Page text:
As the strength of the nation's economy remains in question, one expert said she believes an increase in credit card fraud and check forgery will continue through rough economic times.
Ellen Hein, manager and CEO of the Texas Tech Federal Credit Union, said she has seen an increase in the unauthorized use of credit cards and an increase in counterfeit checks that look like cashier's checks.
Hein said two cases of counterfeit checks were discovered in Lubbock during the last three weeks. Normally, it is common to see about one to two cases per year.
One of the most commonly seen scams, she said, is an e-mail stating the recipient was the winner of a lottery or similar contest.
Given the weakened economy, she said, she believes such cases will continue to increase.
Chief Ron Seacrist of the Tech Police Department said he also has noticed an increase in the number of reports of credit card abuse.
When a credit card is stolen and used, he said, the person normally will use the card within 24 hours, because after that time they may be unable to use the card.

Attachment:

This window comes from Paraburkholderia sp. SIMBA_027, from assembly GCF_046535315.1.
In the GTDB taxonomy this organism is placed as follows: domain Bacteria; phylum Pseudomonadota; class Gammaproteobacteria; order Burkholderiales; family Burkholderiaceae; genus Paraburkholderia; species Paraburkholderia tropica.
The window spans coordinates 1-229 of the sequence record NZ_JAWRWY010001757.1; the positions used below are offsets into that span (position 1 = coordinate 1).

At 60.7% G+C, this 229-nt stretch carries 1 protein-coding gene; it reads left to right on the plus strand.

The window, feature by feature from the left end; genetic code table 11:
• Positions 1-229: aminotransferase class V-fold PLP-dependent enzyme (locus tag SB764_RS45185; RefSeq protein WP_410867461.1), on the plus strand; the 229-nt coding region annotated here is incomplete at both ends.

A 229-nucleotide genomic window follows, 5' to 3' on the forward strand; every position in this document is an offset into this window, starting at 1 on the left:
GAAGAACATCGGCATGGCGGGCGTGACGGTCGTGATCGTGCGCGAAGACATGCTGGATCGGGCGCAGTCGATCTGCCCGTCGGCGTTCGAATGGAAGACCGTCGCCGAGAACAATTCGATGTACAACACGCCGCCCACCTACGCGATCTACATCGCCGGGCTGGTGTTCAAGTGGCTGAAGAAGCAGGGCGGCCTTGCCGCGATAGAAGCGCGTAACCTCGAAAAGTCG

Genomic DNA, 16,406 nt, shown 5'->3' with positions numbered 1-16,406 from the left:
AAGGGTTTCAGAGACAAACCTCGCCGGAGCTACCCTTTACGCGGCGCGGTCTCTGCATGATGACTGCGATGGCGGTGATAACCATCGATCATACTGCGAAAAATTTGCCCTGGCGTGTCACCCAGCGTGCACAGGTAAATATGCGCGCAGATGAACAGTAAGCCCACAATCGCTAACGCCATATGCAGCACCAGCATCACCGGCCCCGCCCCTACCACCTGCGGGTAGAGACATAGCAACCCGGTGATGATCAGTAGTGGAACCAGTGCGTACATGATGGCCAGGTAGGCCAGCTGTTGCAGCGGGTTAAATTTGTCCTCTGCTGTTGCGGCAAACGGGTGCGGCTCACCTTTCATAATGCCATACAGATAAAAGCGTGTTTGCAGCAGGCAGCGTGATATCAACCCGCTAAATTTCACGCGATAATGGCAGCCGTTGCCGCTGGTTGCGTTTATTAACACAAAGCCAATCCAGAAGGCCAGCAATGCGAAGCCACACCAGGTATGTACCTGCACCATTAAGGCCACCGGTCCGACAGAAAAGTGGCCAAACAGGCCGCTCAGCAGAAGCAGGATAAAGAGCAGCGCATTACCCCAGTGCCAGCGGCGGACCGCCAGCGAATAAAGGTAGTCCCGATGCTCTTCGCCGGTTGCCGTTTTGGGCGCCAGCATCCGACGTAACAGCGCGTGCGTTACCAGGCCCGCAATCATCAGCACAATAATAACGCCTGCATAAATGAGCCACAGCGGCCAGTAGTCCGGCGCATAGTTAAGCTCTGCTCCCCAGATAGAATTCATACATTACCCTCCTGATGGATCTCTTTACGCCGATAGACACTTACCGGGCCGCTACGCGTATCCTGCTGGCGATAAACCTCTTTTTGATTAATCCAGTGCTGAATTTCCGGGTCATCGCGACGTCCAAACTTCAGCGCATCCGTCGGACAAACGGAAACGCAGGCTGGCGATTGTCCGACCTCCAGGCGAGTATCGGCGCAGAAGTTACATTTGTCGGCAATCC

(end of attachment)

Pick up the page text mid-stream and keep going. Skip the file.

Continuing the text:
Because of this, the department advises students to cancel as soon as possible, Seacrist said, and if the person uses the card before it is canceled, the department can use that location as a lead to find the person.
Hein said the Tech Federal Credit Union uses a system - Falcon Fraud - which is able to detect abnormal trends and sometimes catches fraud before students realize they became a victim.
But students should be careful about checks they receive in the mail and e-mails they receive, she said.
"If (it seems) too good to be true," Hein said, "it is too good to be true,"
Seacrist said students should be aware of where they place their credit cards, wallets and purses, even when absent for a short period of time.
Backpacks and residence halls also are targeted, he said, and carelessness is the cause of most credit card thefts.
Depending on the amount of money spent by the thief, Seacrist said, the person either could receive misdemeanor or felony charges.
More places that accept credit cards check for identification when a credit card is used, he said, which helps the department find thieves.
Although the department may not be able to charge the perpetrator for spending money, the person still may be guilty of possession of stolen property.
Hein said the credit union is proactive and passes any new information to its members. The credit union also helps members when they are the victim of fraud by filing charges, changing account numbers, helping members contact the federal credit bureaus and replacing stolen cards.
By Jon Vanderlaan